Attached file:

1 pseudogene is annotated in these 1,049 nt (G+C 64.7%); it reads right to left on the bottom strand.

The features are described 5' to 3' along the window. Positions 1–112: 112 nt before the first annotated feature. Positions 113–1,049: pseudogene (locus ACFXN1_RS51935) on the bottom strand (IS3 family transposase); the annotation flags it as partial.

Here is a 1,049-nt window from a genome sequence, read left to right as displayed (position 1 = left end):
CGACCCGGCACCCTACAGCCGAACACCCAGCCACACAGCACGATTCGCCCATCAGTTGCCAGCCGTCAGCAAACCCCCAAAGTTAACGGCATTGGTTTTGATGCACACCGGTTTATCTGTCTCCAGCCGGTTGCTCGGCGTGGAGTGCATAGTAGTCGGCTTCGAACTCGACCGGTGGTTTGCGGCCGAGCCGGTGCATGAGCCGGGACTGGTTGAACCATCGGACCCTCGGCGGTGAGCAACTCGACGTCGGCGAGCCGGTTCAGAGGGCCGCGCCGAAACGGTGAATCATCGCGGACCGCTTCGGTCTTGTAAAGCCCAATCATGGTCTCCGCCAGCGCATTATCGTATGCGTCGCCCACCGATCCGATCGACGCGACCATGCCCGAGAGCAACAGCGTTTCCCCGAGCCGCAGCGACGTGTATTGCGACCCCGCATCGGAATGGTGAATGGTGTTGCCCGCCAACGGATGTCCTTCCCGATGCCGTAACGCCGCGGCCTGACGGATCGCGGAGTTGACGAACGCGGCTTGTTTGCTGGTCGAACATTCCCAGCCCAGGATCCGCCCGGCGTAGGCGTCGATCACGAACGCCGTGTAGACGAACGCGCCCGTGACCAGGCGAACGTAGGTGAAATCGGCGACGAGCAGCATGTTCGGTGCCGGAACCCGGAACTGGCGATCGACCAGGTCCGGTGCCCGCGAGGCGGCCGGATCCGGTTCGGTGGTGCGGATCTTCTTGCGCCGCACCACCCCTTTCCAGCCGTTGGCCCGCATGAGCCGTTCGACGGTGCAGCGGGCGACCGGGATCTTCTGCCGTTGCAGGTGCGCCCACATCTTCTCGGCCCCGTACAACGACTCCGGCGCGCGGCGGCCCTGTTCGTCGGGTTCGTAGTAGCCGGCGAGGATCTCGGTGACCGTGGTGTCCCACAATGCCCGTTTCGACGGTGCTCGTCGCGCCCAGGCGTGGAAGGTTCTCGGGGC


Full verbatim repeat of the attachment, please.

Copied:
1 pseudogene is annotated in these 1,049 nt (G+C 64.7%); it reads right to left on the bottom strand.

The features are described 5' to 3' along the window. Positions 1–112: 112 nt before the first annotated feature. Positions 113–1,049: pseudogene (locus ACFXN1_RS51935) on the bottom strand (IS3 family transposase); the annotation flags it as partial.

Here is a 1,049-nt window from a genome sequence, read left to right as displayed (position 1 = left end):
CGACCCGGCACCCTACAGCCGAACACCCAGCCACACAGCACGATTCGCCCATCAGTTGCCAGCCGTCAGCAAACCCCCAAAGTTAACGGCATTGGTTTTGATGCACACCGGTTTATCTGTCTCCAGCCGGTTGCTCGGCGTGGAGTGCATAGTAGTCGGCTTCGAACTCGACCGGTGGTTTGCGGCCGAGCCGGTGCATGAGCCGGGACTGGTTGAACCATCGGACCCTCGGCGGTGAGCAACTCGACGTCGGCGAGCCGGTTCAGAGGGCCGCGCCGAAACGGTGAATCATCGCGGACCGCTTCGGTCTTGTAAAGCCCAATCATGGTCTCCGCCAGCGCATTATCGTATGCGTCGCCCACCGATCCGATCGACGCGACCATGCCCGAGAGCAACAGCGTTTCCCCGAGCCGCAGCGACGTGTATTGCGACCCCGCATCGGAATGGTGAATGGTGTTGCCCGCCAACGGATGTCCTTCCCGATGCCGTAACGCCGCGGCCTGACGGATCGCGGAGTTGACGAACGCGGCTTGTTTGCTGGTCGAACATTCCCAGCCCAGGATCCGCCCGGCGTAGGCGTCGATCACGAACGCCGTGTAGACGAACGCGCCCGTGACCAGGCGAACGTAGGTGAAATCGGCGACGAGCAGCATGTTCGGTGCCGGAACCCGGAACTGGCGATCGACCAGGTCCGGTGCCCGCGAGGCGGCCGGATCCGGTTCGGTGGTGCGGATCTTCTTGCGCCGCACCACCCCTTTCCAGCCGTTGGCCCGCATGAGCCGTTCGACGGTGCAGCGGGCGACCGGGATCTTCTGCCGTTGCAGGTGCGCCCACATCTTCTCGGCCCCGTACAACGACTCCGGCGCGCGGCGGCCCTGTTCGTCGGGTTCGTAGTAGCCGGCGAGGATCTCGGTGACCGTGGTGTCCCACAATGCCCGTTTCGACGGTGCTCGTCGCGCCCAGGCGTGGAAGGTTCTCGGGGC